Transischioanal trans-sacrospinous ligament rectocele repair with polypropylene mesh: a prospective study with assessment of rectoanal function
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- Mourtialon, P., Letouzey, V., Eglin, G. et al. Int Urogynecol J (2013) 24: 81. doi:10.1007/s00192-012-1813-0
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Introduction and hypothesis
Despite good anatomical outcomes of pelvic organ prolapse (POP) repair by the vaginal route using synthetic mesh, complications limit their use. Clinical data are needed to generalize prolapse mesh repair by the vaginal route. The current study aims to evaluate midterm rectoanal function and clinical outcomes after transischioanal rectocele repair using a medium weight polypropylene mesh.
Between March 2003 and June 2004, 230 patients with stage II–IV anterior and/or posterior POP were included in a prospective multicenter study. The current study is based on the analysis of the 116 patients who underwent a rectocele repair via the infracoccygeal route through the sacrospinous ligament. Anatomical cure was defined when rectocele was at stage <II in the Pelvic Organ Prolapse Quantification (POP-Q) system. Postoperative functional results were evaluated using the self-administered Pelvic Floor Distress Inventory (PFDI) and the Pelvic Floor Impact Questionnaire (PFIQ).
Of the 116 patients who received a posterior mesh with two arms via the infracoccygeal route through the sacrospinous ligament, midterm anatomical results were available for 78 women representing 67 % (78/116) of the operated patients. The mean follow-up was 36 (± 8.1) months. No rectal injury occurred during surgery. The objective success rate was 94.8 % and subjective (by patient satisfaction) was 93.23 %. Colorectal-Anal Impact (CRAI) and Colorectal-Anal Distress Inventory (CRADI) scores were both significantly decreased at midterm follow-up in comparison with baseline (42.7 at baseline vs 11.4 at 24- or 36-month follow-up, p = 0.001 for CRAI, and 81.1 vs 34.4, p < 0.001 for CRADI) highlighting the benefits of rectocele repair on colorectal-anal function.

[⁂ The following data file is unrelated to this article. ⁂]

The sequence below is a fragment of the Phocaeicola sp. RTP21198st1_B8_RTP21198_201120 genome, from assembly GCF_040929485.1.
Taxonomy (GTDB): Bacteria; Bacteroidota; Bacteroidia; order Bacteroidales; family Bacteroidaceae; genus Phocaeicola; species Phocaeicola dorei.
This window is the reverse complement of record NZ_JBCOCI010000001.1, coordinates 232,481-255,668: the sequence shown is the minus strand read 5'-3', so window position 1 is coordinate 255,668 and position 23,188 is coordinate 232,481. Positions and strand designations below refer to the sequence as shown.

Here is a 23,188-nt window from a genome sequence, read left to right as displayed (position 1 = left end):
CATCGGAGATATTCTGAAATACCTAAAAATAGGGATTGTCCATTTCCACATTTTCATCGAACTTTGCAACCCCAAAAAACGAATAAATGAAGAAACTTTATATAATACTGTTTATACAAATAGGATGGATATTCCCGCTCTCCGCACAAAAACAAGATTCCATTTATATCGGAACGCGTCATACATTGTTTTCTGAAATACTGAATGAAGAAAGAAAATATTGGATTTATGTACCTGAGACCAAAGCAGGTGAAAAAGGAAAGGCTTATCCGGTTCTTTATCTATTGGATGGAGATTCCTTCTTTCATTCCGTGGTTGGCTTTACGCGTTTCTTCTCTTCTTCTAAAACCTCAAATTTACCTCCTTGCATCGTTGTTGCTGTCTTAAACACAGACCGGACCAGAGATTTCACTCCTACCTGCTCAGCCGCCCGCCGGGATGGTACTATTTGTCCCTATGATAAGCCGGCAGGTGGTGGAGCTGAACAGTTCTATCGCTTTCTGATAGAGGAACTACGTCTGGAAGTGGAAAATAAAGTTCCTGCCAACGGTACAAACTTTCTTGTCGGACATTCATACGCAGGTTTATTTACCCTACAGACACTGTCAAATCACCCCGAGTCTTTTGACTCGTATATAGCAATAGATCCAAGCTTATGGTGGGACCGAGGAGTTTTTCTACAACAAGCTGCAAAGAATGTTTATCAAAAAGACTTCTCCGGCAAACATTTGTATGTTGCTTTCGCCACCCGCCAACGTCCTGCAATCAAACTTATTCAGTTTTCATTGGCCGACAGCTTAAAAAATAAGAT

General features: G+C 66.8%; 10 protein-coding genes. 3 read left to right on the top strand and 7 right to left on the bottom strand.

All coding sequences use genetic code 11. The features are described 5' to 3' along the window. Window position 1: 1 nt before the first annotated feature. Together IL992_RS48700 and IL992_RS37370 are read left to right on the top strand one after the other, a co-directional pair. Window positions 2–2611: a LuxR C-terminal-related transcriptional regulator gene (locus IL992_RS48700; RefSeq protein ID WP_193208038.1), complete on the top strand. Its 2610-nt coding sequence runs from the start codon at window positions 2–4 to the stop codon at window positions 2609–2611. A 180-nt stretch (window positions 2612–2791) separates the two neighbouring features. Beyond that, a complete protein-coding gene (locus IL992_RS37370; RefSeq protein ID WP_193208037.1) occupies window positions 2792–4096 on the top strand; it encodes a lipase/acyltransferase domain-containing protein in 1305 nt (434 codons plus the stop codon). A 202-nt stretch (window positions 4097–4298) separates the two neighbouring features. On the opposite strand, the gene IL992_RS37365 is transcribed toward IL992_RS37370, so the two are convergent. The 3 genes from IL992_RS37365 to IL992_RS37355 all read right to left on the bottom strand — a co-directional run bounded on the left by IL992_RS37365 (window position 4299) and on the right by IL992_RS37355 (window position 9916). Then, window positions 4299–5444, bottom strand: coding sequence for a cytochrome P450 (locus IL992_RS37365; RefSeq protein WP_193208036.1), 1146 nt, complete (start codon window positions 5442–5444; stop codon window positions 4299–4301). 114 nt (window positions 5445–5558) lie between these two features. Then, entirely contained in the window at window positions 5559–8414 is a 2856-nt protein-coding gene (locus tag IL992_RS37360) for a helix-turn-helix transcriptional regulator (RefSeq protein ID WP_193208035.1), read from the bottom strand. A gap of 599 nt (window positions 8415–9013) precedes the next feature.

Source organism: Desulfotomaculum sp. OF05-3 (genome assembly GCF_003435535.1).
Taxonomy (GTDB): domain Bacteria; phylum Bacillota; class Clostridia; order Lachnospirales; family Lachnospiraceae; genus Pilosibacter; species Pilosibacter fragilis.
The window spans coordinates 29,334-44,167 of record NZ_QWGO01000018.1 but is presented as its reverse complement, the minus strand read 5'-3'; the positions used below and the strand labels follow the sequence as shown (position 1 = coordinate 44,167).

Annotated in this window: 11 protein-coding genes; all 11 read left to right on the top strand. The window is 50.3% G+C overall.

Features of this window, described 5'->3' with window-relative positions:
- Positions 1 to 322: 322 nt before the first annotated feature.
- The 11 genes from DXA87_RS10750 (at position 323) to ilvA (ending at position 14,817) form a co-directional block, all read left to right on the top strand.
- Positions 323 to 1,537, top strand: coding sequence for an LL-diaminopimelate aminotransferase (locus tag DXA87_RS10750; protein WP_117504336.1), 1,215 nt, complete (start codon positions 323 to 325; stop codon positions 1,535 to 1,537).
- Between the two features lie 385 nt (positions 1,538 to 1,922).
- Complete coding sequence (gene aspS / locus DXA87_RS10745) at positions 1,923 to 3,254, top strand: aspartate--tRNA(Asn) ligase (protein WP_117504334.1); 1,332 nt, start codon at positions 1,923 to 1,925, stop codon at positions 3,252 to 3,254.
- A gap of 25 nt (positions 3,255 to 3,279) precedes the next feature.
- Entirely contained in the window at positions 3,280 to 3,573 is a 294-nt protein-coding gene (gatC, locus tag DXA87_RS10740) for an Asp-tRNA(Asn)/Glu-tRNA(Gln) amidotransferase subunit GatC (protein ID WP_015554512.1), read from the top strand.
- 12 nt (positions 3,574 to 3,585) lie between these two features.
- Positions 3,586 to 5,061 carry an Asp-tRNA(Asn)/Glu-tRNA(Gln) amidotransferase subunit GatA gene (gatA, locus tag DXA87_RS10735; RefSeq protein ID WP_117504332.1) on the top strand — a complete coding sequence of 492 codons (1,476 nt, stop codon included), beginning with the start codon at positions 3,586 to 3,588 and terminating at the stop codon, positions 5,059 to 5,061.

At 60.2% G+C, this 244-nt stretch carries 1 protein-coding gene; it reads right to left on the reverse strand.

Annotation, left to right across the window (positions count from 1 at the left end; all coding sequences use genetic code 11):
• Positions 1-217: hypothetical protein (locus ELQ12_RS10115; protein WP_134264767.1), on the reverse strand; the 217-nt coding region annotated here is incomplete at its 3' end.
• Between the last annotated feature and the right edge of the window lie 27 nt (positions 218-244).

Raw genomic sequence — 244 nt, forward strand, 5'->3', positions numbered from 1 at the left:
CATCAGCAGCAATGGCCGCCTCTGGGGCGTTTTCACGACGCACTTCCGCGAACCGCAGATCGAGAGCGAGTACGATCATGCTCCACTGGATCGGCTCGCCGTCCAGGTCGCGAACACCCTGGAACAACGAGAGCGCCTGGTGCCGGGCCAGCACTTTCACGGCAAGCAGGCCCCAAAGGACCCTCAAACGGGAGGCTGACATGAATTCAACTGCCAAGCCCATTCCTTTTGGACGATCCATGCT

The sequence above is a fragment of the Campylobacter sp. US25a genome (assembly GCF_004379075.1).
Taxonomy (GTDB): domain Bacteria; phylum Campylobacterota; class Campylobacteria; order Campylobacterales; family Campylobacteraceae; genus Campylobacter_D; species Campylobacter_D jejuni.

Polypropylene mesh with two arms via the infracoccygeal route through the sacrospinous ligament has good anatomical results at midterm follow-up with significant improvement in symptoms and quality of life and is associated with few complications. Obstructive symptoms reported in cases of rectocele can be improved by transvaginal mesh repair.
KeywordsGenital prolapseVaginal surgeryMedium weight polypropylene meshQuality of lifeRectoanal function
Pelvic organ prolapse
Pelvic Organ Prolapse Quantification system
International Continence Society
Pelvic Floor Impact Questionnaire
Pelvic Floor Distress Inventory
Colorectal-Anal Impact Questionnaire
Colorectal-Anal Distress Inventory